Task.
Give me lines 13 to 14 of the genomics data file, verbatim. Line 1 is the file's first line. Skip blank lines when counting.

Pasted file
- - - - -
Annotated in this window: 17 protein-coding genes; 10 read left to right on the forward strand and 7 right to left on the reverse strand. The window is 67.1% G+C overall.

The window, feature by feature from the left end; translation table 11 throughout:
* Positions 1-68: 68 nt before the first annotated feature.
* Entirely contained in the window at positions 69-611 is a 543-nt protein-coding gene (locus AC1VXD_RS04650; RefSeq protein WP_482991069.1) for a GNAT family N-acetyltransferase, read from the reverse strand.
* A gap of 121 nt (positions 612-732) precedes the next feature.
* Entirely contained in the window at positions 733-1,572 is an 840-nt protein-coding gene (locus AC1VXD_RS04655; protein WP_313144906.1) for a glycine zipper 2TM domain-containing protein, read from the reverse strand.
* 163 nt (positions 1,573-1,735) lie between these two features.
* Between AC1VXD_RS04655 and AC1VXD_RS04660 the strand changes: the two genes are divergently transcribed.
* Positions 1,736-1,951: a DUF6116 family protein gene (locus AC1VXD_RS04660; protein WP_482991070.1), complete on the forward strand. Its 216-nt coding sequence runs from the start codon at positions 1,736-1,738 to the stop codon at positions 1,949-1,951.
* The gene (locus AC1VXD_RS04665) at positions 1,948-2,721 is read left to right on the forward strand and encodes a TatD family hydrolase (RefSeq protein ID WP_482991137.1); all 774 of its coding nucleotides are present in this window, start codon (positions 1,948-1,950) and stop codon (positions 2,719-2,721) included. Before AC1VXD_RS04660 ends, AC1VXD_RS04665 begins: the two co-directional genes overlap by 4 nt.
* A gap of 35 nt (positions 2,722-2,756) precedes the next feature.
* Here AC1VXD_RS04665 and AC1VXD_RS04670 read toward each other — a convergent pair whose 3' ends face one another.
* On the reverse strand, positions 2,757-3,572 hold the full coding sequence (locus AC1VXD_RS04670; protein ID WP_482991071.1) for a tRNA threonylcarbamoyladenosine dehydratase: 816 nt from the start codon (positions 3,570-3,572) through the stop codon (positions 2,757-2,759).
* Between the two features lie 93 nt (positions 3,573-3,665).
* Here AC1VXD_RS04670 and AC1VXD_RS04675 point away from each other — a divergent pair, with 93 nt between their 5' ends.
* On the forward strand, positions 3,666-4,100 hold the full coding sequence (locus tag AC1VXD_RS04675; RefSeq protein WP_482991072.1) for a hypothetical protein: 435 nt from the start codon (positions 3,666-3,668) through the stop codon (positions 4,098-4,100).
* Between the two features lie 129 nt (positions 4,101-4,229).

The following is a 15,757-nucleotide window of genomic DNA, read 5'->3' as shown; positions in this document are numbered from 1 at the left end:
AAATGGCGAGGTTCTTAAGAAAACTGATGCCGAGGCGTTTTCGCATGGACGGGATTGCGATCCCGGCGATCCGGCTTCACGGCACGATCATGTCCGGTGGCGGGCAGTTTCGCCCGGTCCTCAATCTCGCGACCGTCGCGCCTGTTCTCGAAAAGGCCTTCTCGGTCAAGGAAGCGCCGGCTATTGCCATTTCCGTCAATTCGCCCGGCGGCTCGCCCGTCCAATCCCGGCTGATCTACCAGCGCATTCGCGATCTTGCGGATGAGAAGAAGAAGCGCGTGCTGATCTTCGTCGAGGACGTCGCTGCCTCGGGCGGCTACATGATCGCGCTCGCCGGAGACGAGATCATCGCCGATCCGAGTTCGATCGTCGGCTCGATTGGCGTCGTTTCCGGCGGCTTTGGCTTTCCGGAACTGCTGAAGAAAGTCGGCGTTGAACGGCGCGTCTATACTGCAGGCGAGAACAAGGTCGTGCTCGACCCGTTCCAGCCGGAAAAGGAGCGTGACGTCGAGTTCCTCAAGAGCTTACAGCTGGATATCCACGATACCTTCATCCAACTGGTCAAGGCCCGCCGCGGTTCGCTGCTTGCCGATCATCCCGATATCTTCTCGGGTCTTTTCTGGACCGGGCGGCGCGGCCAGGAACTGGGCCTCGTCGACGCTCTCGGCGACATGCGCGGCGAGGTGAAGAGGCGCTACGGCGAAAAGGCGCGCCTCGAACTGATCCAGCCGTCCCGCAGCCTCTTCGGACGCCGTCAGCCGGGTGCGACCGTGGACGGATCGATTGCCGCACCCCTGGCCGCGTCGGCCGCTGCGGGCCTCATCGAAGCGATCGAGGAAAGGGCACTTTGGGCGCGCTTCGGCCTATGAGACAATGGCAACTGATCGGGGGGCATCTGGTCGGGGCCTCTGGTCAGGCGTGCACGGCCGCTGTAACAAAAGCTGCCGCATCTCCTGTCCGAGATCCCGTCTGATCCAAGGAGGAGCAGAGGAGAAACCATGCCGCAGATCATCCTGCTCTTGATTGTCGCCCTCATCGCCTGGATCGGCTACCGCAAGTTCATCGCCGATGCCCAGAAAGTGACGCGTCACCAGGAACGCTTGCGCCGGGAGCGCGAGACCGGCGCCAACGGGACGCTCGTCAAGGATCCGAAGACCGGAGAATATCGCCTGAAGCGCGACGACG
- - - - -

* On the reverse strand, positions 2,757-3,572 hold the full coding sequence (locus AC1VXD_RS04670; protein ID WP_482991071.1) for a tRNA threonylcarbamoyladenosine dehydratase: 816 nt from the start codon (positions 3,570-3,572) through the stop codon (positions 2,757-2,759).
* Between the two features lie 93 nt (positions 3,573-3,665).